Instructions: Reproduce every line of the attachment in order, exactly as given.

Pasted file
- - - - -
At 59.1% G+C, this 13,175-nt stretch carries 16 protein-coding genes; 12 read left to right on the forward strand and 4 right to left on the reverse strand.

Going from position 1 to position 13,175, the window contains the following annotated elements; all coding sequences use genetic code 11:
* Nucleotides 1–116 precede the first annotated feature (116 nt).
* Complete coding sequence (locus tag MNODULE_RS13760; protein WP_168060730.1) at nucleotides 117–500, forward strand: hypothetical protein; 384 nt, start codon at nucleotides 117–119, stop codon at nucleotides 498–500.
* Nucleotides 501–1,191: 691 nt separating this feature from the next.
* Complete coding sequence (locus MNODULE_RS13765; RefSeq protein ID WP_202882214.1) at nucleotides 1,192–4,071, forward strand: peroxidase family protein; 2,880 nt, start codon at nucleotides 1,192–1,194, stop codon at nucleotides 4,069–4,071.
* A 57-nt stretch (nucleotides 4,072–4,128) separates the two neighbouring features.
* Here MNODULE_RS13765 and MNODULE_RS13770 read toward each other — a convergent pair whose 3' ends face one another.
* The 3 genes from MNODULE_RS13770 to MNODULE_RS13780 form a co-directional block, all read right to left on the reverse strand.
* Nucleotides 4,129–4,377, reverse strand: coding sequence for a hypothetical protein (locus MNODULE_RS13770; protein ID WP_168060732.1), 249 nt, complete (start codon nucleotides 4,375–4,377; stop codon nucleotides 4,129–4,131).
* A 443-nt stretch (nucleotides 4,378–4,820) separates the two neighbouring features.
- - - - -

At 59.1% G+C, this 13,175-nt stretch carries 16 protein-coding genes; 12 read left to right on the forward strand and 4 right to left on the reverse strand.

Going from position 1 to position 13,175, the window contains the following annotated elements; all coding sequences use genetic code 11:
* Nucleotides 1–116 precede the first annotated feature (116 nt).
* Complete coding sequence (locus tag MNODULE_RS13760; protein WP_168060730.1) at nucleotides 117–500, forward strand: hypothetical protein; 384 nt, start codon at nucleotides 117–119, stop codon at nucleotides 498–500.
* Nucleotides 501–1,191: 691 nt separating this feature from the next.
* Complete coding sequence (locus MNODULE_RS13765; RefSeq protein ID WP_202882214.1) at nucleotides 1,192–4,071, forward strand: peroxidase family protein; 2,880 nt, start codon at nucleotides 1,192–1,194, stop codon at nucleotides 4,069–4,071.
* A 57-nt stretch (nucleotides 4,072–4,128) separates the two neighbouring features.
* Here MNODULE_RS13765 and MNODULE_RS13770 read toward each other — a convergent pair whose 3' ends face one another.
* The 3 genes from MNODULE_RS13770 to MNODULE_RS13780 form a co-directional block, all read right to left on the reverse strand.
* Nucleotides 4,129–4,377, reverse strand: coding sequence for a hypothetical protein (locus MNODULE_RS13770; protein ID WP_168060732.1), 249 nt, complete (start codon nucleotides 4,375–4,377; stop codon nucleotides 4,129–4,131).
* A 443-nt stretch (nucleotides 4,378–4,820) separates the two neighbouring features.